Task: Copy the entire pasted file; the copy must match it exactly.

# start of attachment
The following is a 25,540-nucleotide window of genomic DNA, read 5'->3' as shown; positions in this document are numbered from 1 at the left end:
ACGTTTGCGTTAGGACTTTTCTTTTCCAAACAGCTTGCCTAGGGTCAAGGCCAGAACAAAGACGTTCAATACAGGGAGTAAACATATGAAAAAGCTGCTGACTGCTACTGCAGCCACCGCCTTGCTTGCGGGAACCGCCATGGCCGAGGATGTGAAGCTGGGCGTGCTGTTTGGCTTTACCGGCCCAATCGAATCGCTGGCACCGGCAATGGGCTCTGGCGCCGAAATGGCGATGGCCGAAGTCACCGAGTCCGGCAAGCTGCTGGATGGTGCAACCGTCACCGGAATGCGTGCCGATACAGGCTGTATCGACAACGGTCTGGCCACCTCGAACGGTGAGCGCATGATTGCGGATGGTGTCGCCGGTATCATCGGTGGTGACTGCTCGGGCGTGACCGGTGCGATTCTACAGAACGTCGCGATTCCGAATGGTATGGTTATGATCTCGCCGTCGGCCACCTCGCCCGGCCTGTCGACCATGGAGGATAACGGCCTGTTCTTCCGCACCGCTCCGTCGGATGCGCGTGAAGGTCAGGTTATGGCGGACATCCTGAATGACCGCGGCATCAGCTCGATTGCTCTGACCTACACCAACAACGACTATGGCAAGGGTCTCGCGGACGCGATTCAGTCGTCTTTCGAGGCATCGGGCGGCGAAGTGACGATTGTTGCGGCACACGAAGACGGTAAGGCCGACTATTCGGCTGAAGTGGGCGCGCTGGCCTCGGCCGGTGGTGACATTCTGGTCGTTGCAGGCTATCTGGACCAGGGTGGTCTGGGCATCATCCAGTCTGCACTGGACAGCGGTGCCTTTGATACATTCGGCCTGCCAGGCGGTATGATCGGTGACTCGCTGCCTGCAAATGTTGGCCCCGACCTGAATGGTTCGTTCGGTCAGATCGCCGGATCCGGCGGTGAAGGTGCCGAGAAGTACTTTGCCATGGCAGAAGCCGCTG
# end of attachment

The following is a 25,540-nucleotide window of genomic DNA, read 5'->3' as shown; positions in this document are numbered from 1 at the left end:
ACGTTTGCGTTAGGACTTTTCTTTTCCAAACAGCTTGCCTAGGGTCAAGGCCAGAACAAAGACGTTCAATACAGGGAGTAAACATATGAAAAAGCTGCTGACTGCTACTGCAGCCACCGCCTTGCTTGCGGGAACCGCCATGGCCGAGGATGTGAAGCTGGGCGTGCTGTTTGGCTTTACCGGCCCAATCGAATCGCTGGCACCGGCAATGGGCTCTGGCGCCGAAATGGCGATGGCCGAAGTCACCGAGTCCGGCAAGCTGCTGGATGGTGCAACCGTCACCGGAATGCGTGCCGATACAGGCTGTATCGACAACGGTCTGGCCACCTCGAACGGTGAGCGCATGATTGCGGATGGTGTCGCCGGTATCATCGGTGGTGACTGCTCGGGCGTGACCGGTGCGATTCTACAGAACGTCGCGATTCCGAATGGTATGGTTATGATCTCGCCGTCGGCCACCTCGCCCGGCCTGTCGACCATGGAGGATAACGGCCTGTTCTTCCGCACCGCTCCGTCGGATGCGCGTGAAGGTCAGGTTATGGCGGACATCCTGAATGACCGCGGCATCAGCTCGATTGCTCTGACCTACACCAACAACGACTATGGCAAGGGTCTCGCGGACGCGATTCAGTCGTCTTTCGAGGCATCGGGCGGCGAAGTGACGATTGTTGCGGCACACGAAGACGGTAAGGCCGACTATTCGGCTGAAGTGGGCGCGCTGGCCTCGGCCGGTGGTGACATTCTGGTCGTTGCAGGCTATCTGGACCAGGGTGGTCTGGGCATCATCCAGTCTGCACTGGACAGCGGTGCCTTTGATACATTCGGCCTGCCAGGCGGTATGATCGGTGACTCGCTGCCTGCAAATGTTGGCCCCGACCTGAATGGTTCGTTCGGTCAGATCGCCGGATCCGGCGGTGAAGGTGCCGAGAAGTACTTTGCCATGGCAGAAGCCGCTG